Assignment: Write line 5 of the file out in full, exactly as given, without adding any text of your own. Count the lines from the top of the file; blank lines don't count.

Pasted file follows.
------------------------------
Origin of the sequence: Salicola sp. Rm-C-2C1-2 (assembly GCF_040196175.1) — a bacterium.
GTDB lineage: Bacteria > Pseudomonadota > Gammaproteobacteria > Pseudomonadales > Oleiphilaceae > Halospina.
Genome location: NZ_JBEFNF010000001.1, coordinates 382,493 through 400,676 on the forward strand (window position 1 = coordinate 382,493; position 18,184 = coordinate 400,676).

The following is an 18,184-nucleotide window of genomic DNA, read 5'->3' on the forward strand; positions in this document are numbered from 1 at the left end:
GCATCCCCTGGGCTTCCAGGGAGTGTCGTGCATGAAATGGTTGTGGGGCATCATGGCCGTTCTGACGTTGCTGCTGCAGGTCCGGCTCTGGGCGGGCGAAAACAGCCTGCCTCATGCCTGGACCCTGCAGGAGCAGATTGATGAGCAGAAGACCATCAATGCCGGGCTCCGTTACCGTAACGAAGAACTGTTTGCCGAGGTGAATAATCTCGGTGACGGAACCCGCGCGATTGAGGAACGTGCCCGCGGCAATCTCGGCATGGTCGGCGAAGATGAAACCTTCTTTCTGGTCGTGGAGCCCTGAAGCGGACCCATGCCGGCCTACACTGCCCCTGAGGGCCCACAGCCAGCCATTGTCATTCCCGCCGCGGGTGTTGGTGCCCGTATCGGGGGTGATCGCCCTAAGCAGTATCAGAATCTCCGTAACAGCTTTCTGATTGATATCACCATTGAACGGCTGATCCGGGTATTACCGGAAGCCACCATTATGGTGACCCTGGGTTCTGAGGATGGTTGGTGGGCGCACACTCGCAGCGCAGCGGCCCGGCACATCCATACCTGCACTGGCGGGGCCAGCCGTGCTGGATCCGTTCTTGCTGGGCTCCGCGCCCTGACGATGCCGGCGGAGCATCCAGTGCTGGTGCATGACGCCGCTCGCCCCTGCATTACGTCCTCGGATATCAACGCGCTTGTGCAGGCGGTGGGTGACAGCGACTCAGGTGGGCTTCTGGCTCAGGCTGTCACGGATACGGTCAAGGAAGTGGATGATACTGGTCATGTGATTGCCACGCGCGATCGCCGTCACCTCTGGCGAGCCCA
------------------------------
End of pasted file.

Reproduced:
GCATCCCCTGGGCTTCCAGGGAGTGTCGTGCATGAAATGGTTGTGGGGCATCATGGCCGTTCTGACGTTGCTGCTGCAGGTCCGGCTCTGGGCGGGCGAAAACAGCCTGCCTCATGCCTGGACCCTGCAGGAGCAGATTGATGAGCAGAAGACCATCAATGCCGGGCTCCGTTACCGTAACGAAGAACTGTTTGCCGAGGTGAATAATCTCGGTGACGGAACCCGCGCGATTGAGGAACGTGCCCGCGGCAATCTCGGCATGGTCGGCGAAGATGAAACCTTCTTTCTGGTCGTGGAGCCCTGAAGCGGACCCATGCCGGCCTACACTGCCCCTGAGGGCCCACAGCCAGCCATTGTCATTCCCGCCGCGGGTGTTGGTGCCCGTATCGGGGGTGATCGCCCTAAGCAGTATCAGAATCTCCGTAACAGCTTTCTGATTGATATCACCATTGAACGGCTGATCCGGGTATTACCGGAAGCCACCATTATGGTGACCCTGGGTTCTGAGGATGGTTGGTGGGCGCACACTCGCAGCGCAGCGGCCCGGCACATCCATACCTGCACTGGCGGGGCCAGCCGTGCTGGATCCGTTCTTGCTGGGCTCCGCGCCCTGACGATGCCGGCGGAGCATCCAGTGCTGGTGCATGACGCCGCTCGCCCCTGCATTACGTCCTCGGATATCAACGCGCTTGTGCAGGCGGTGGGTGACAGCGACTCAGGTGGGCTTCTGGCTCAGGCTGTCACGGATACGGTCAAGGAAGTGGATGATACTGGTCATGTGATTGCCACGCGCGATCGCCGTCACCTCTGGCGAGCCCA